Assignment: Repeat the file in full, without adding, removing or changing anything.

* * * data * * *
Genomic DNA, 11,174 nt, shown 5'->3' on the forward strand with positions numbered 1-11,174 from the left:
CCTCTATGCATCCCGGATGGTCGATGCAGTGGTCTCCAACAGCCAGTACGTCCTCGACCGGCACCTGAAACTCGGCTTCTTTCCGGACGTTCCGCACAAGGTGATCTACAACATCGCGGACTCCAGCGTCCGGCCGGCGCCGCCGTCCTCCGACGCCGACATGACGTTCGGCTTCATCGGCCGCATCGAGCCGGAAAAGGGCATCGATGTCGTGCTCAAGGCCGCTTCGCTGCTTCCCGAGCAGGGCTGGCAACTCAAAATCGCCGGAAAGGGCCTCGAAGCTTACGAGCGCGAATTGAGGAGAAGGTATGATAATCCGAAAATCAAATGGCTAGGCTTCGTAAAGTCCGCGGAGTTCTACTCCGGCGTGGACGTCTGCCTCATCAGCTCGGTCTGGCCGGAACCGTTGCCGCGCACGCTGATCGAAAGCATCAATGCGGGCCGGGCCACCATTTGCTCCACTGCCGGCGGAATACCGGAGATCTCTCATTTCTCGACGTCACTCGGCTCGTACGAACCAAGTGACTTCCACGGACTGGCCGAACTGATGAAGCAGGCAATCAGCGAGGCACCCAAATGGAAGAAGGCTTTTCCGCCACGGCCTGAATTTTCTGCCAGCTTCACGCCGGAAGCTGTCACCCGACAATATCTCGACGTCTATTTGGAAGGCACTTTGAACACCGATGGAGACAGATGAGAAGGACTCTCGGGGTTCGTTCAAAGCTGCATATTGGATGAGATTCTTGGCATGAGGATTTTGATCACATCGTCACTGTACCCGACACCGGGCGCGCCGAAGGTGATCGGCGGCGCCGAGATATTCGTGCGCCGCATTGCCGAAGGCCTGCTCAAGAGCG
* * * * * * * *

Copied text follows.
Genomic DNA, 11,174 nt, shown 5'->3' on the forward strand with positions numbered 1-11,174 from the left:
CCTCTATGCATCCCGGATGGTCGATGCAGTGGTCTCCAACAGCCAGTACGTCCTCGACCGGCACCTGAAACTCGGCTTCTTTCCGGACGTTCCGCACAAGGTGATCTACAACATCGCGGACTCCAGCGTCCGGCCGGCGCCGCCGTCCTCCGACGCCGACATGACGTTCGGCTTCATCGGCCGCATCGAGCCGGAAAAGGGCATCGATGTCGTGCTCAAGGCCGCTTCGCTGCTTCCCGAGCAGGGCTGGCAACTCAAAATCGCCGGAAAGGGCCTCGAAGCTTACGAGCGCGAATTGAGGAGAAGGTATGATAATCCGAAAATCAAATGGCTAGGCTTCGTAAAGTCCGCGGAGTTCTACTCCGGCGTGGACGTCTGCCTCATCAGCTCGGTCTGGCCGGAACCGTTGCCGCGCACGCTGATCGAAAGCATCAATGCGGGCCGGGCCACCATTTGCTCCACTGCCGGCGGAATACCGGAGATCTCTCATTTCTCGACGTCACTCGGCTCGTACGAACCAAGTGACTTCCACGGACTGGCCGAACTGATGAAGCAGGCAATCAGCGAGGCACCCAAATGGAAGAAGGCTTTTCCGCCACGGCCTGAATTTTCTGCCAGCTTCACGCCGGAAGCTGTCACCCGACAATATCTCGACGTCTATTTGGAAGGCACTTTGAACACCGATGGAGACAGATGAGAAGGACTCTCGGGGTTCGTTCAAAGCTGCATATTGGATGAGATTCTTGGCATGAGGATTTTGATCACATCGTCACTGTACCCGACACCGGGCGCGCCGAAGGTGATCGGCGGCGCCGAGATATTCGTGCGCCGCATTGCCGAAGGCCTGCTCAAGAGCG